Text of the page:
A Community Devoted to the Preservation and Practice of Celestial Navigation and Other Methods of Traditional Wayfinding
From: David C
Date: 2020 Oct 10, 19:41 -0700
In old textbooks there is a big emphasis on the times equations. Without having studied them in detail and learned them by rote they can be confusing. Here is an example.
A week or so ago I took some PM sights and the next day some AM sights. I decided to work a sight from each day as a time sight, reduce them with Martelli which I was studying, and plot the LOP using the two point Sumner. I would use a plane chart. Easy I though. I could start a thread called "mix and match" - at each point in the process I could chose a different path. For no particular reason I worked the PM sight first. The LOP looked sensible and passed close to my GNSS position.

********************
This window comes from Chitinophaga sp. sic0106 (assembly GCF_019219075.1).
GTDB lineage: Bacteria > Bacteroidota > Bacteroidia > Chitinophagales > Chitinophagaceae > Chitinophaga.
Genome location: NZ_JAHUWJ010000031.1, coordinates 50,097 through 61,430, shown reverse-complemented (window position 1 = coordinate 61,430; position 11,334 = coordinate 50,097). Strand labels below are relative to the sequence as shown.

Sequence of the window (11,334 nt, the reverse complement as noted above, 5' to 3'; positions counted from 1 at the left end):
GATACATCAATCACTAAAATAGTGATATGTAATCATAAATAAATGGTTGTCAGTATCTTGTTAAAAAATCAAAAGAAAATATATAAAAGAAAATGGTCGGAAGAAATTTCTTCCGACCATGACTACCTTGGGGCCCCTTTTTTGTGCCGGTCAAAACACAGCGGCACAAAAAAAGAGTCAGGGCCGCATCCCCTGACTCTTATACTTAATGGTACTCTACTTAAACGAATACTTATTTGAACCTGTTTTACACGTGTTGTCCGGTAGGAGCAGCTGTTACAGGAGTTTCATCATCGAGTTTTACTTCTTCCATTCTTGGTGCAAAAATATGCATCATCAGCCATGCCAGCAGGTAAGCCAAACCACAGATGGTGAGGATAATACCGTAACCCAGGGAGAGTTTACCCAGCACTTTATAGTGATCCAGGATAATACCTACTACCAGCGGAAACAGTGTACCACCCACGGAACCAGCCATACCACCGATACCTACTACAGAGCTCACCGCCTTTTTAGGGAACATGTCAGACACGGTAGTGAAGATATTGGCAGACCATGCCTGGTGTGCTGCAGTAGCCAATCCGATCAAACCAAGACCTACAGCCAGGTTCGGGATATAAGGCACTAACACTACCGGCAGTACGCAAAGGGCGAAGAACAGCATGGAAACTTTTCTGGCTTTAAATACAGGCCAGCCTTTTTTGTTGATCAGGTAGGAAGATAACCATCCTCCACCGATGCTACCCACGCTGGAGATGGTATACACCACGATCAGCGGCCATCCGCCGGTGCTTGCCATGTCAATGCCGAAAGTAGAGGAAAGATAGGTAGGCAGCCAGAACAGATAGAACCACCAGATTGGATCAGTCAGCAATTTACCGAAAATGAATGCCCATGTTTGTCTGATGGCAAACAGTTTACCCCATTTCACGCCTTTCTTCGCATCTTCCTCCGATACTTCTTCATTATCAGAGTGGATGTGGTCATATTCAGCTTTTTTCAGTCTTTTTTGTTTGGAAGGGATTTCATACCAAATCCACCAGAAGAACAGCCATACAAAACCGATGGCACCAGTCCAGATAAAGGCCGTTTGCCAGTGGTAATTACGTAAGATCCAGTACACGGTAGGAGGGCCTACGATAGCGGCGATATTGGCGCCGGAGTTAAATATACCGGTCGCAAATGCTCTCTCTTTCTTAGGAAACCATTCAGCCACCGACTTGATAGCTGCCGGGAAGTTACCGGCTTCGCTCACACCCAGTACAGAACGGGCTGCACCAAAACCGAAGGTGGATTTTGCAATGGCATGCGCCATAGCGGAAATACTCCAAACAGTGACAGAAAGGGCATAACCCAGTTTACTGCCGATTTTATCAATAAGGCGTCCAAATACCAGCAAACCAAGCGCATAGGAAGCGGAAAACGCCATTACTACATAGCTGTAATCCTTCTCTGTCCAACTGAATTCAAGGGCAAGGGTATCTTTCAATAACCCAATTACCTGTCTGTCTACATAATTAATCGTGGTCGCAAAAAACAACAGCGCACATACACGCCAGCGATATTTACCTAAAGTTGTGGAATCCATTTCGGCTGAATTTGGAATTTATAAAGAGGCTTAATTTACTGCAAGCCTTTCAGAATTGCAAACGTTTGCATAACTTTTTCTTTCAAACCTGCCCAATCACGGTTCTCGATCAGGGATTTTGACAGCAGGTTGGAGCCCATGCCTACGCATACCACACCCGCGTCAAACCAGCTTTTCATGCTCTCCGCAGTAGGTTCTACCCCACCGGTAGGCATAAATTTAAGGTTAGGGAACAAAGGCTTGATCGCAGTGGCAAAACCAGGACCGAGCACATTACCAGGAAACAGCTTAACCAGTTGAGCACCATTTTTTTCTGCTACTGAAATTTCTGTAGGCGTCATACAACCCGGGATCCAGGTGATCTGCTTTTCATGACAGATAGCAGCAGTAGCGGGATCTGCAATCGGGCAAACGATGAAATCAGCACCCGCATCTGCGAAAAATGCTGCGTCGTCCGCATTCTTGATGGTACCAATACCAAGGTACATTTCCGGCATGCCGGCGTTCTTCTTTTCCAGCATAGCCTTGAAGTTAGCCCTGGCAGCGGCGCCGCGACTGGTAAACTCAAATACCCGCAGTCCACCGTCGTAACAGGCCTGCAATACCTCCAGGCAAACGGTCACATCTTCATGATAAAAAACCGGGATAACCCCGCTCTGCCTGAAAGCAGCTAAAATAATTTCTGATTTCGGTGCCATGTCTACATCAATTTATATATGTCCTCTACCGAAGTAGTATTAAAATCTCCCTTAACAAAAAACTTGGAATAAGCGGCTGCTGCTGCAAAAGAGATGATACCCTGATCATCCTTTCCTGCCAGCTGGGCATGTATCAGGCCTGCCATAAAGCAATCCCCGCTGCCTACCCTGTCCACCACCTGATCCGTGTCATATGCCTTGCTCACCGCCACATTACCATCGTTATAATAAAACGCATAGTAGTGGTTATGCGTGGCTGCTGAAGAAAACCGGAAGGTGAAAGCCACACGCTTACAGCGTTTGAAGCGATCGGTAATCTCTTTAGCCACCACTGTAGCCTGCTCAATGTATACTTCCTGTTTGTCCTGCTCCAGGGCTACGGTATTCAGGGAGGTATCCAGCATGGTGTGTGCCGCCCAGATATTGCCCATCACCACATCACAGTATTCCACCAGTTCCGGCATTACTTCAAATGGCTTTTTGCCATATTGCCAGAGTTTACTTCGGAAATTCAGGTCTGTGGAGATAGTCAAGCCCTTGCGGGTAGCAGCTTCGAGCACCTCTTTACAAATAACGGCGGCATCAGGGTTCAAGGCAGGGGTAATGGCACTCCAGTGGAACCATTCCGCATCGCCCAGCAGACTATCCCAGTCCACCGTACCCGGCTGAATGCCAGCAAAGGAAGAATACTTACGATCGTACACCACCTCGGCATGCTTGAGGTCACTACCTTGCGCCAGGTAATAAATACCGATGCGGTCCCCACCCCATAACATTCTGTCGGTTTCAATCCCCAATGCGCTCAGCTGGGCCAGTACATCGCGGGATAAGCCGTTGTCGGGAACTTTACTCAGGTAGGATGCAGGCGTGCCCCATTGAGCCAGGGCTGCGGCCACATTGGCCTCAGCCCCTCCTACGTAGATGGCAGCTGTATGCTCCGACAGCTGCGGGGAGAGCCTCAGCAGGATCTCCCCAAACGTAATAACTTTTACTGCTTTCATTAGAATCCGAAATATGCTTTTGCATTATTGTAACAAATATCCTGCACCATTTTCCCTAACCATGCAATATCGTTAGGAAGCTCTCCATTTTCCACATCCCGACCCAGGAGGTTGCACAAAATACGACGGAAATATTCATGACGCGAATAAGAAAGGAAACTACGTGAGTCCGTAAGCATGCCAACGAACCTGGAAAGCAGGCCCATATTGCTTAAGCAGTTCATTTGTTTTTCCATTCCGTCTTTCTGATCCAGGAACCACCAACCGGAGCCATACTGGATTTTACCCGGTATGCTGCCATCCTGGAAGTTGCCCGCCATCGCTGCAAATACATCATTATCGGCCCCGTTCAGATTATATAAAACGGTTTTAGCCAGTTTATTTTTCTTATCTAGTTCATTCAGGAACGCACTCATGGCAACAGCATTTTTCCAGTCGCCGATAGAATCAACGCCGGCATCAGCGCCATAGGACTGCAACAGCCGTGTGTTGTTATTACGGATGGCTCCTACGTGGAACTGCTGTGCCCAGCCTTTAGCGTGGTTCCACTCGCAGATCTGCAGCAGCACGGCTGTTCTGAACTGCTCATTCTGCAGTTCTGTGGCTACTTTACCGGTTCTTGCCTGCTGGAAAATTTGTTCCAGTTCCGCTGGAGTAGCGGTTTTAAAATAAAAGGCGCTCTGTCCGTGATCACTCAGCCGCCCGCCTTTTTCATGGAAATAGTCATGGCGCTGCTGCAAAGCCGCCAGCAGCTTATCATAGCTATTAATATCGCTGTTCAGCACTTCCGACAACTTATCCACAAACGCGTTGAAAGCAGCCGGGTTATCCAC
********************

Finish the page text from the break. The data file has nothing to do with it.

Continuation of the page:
When I worked the AM sight things turned to custard. The resulting longitude did not make sense. I finally realised that the culprit was
ATS = HATS + 12
ATS Apparant time at ship HATS hour angle true sun.
Martelli gives the ATS and uses AM/PM notation. In the afternoon the "PM" takes care of the 12 hour factor. Conversion from ATS to t is a simple matter of using the time to arc table in Norie. However in the forenoon "AM" does not include 12 so the simple table lookup does not work.
I hope that makes sense. I had just resolved the matter when I read Frank's post but will not know for certain until that I am correct until I plot the second LOP and confirm that it passes near my GNSS position